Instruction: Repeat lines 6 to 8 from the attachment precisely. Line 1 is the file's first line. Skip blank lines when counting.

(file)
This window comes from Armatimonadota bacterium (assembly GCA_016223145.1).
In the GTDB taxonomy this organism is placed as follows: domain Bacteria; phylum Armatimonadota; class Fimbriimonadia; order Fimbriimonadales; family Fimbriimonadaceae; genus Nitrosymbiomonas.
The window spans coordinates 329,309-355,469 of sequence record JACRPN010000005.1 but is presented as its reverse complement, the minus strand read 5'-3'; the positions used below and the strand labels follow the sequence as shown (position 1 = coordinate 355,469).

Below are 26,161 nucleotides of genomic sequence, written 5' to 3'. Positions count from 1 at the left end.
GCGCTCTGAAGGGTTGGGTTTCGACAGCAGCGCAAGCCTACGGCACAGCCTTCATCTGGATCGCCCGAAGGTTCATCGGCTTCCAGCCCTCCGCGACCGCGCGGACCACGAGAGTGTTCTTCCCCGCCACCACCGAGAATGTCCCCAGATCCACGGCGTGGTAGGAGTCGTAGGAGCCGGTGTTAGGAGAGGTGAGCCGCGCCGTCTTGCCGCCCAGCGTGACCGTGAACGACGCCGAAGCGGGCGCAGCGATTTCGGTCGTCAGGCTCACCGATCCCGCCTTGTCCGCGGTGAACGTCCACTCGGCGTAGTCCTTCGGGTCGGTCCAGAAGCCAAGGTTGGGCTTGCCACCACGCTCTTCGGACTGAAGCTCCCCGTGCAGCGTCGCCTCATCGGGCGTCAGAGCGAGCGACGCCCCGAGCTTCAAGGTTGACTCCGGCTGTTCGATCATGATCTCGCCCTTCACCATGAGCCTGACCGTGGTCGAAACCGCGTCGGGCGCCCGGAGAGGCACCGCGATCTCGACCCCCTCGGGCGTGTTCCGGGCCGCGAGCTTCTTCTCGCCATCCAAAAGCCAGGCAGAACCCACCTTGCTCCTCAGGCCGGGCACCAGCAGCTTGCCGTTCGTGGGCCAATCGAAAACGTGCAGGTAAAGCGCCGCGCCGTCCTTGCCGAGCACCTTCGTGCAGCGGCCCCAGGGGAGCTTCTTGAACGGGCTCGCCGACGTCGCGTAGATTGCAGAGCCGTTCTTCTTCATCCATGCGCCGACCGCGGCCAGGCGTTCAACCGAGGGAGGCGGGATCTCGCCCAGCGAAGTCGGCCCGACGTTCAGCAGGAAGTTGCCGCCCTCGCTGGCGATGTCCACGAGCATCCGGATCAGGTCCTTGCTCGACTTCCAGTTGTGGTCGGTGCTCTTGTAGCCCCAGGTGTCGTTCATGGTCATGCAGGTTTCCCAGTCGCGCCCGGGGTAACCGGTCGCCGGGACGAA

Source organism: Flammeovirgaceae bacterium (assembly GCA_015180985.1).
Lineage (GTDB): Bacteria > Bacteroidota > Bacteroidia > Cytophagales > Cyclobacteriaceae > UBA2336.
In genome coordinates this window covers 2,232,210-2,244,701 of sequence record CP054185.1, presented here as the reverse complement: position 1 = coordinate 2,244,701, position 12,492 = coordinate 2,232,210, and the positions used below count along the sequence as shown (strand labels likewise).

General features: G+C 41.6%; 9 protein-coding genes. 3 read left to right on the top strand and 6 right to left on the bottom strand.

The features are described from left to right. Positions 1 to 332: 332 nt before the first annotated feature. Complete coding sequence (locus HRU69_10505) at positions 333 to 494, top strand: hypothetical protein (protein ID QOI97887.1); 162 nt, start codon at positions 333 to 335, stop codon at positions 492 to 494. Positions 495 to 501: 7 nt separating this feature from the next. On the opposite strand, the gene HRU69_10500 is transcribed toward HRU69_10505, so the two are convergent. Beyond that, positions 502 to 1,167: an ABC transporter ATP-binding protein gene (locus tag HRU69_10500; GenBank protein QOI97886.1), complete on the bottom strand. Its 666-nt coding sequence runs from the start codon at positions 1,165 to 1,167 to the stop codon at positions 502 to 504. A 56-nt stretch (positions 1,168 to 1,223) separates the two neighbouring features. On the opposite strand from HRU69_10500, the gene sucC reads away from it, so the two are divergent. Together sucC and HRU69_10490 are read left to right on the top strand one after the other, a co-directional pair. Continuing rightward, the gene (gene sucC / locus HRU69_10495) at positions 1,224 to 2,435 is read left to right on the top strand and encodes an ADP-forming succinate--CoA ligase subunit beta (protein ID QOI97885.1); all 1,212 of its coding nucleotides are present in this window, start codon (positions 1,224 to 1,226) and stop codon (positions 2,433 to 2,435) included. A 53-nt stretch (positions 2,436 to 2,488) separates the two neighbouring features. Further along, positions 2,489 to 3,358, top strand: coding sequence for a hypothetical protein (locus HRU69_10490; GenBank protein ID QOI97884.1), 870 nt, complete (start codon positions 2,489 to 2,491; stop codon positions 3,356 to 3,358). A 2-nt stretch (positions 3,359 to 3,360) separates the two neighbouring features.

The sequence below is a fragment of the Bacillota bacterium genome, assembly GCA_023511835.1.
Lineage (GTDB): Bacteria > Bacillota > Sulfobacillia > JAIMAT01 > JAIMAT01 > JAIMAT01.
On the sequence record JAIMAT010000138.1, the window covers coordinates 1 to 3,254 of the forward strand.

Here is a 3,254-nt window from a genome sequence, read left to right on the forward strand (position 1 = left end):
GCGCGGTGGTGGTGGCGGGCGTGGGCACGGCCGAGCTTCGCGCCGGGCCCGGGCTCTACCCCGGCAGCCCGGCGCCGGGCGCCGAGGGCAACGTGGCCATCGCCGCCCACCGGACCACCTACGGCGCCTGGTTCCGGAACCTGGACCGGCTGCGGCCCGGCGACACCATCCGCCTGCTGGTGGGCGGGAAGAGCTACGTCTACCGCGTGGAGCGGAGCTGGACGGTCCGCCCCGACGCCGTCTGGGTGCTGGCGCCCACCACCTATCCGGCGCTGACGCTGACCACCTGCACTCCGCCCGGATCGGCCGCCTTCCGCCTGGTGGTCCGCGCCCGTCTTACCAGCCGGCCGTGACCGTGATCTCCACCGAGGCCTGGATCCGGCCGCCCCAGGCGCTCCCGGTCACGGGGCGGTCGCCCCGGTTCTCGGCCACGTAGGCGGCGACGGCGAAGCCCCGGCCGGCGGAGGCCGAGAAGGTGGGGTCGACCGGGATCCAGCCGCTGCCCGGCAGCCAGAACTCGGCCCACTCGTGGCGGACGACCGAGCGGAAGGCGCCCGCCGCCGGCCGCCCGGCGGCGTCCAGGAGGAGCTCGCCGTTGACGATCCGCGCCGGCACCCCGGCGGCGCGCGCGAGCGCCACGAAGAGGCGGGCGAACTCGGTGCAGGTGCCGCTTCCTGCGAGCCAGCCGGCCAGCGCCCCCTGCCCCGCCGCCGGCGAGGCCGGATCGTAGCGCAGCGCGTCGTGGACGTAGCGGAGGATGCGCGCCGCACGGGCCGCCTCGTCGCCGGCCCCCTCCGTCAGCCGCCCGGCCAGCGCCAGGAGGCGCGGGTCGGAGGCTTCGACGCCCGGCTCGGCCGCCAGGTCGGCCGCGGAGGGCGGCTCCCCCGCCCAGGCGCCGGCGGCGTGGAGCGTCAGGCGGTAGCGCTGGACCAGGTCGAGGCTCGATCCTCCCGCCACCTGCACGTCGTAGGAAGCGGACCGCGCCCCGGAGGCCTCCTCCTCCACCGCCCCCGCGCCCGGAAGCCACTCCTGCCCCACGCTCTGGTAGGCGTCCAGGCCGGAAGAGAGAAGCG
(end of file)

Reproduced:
Source organism: Flammeovirgaceae bacterium (assembly GCA_015180985.1).
Lineage (GTDB): Bacteria > Bacteroidota > Bacteroidia > Cytophagales > Cyclobacteriaceae > UBA2336.
In genome coordinates this window covers 2,232,210-2,244,701 of sequence record CP054185.1, presented here as the reverse complement: position 1 = coordinate 2,244,701, position 12,492 = coordinate 2,232,210, and the positions used below count along the sequence as shown (strand labels likewise).